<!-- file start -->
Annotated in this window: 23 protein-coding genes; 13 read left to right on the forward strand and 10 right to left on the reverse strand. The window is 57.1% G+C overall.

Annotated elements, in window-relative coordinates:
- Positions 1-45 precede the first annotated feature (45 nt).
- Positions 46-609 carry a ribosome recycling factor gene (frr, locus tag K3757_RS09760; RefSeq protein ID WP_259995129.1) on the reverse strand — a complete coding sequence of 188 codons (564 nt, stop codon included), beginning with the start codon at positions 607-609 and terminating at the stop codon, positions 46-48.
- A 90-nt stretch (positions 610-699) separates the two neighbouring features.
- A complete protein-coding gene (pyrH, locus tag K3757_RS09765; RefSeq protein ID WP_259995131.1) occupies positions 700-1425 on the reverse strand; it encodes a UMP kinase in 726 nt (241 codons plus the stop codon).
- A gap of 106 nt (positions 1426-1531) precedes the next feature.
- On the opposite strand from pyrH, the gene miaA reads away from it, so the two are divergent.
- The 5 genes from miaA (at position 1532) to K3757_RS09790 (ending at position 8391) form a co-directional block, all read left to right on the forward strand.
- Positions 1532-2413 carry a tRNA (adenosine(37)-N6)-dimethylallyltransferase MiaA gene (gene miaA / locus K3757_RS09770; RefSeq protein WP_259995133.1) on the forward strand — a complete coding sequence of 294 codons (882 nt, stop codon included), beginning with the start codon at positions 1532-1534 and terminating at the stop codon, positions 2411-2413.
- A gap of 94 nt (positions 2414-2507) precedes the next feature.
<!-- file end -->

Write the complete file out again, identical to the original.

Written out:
Annotated in this window: 23 protein-coding genes; 13 read left to right on the forward strand and 10 right to left on the reverse strand. The window is 57.1% G+C overall.

Annotated elements, in window-relative coordinates:
- Positions 1-45 precede the first annotated feature (45 nt).
- Positions 46-609 carry a ribosome recycling factor gene (frr, locus tag K3757_RS09760; RefSeq protein ID WP_259995129.1) on the reverse strand — a complete coding sequence of 188 codons (564 nt, stop codon included), beginning with the start codon at positions 607-609 and terminating at the stop codon, positions 46-48.
- A 90-nt stretch (positions 610-699) separates the two neighbouring features.
- A complete protein-coding gene (pyrH, locus tag K3757_RS09765; RefSeq protein ID WP_259995131.1) occupies positions 700-1425 on the reverse strand; it encodes a UMP kinase in 726 nt (241 codons plus the stop codon).
- A gap of 106 nt (positions 1426-1531) precedes the next feature.
- On the opposite strand from pyrH, the gene miaA reads away from it, so the two are divergent.
- The 5 genes from miaA (at position 1532) to K3757_RS09790 (ending at position 8391) form a co-directional block, all read left to right on the forward strand.
- Positions 1532-2413 carry a tRNA (adenosine(37)-N6)-dimethylallyltransferase MiaA gene (gene miaA / locus K3757_RS09770; RefSeq protein WP_259995133.1) on the forward strand — a complete coding sequence of 294 codons (882 nt, stop codon included), beginning with the start codon at positions 1532-1534 and terminating at the stop codon, positions 2411-2413.
- A gap of 94 nt (positions 2414-2507) precedes the next feature.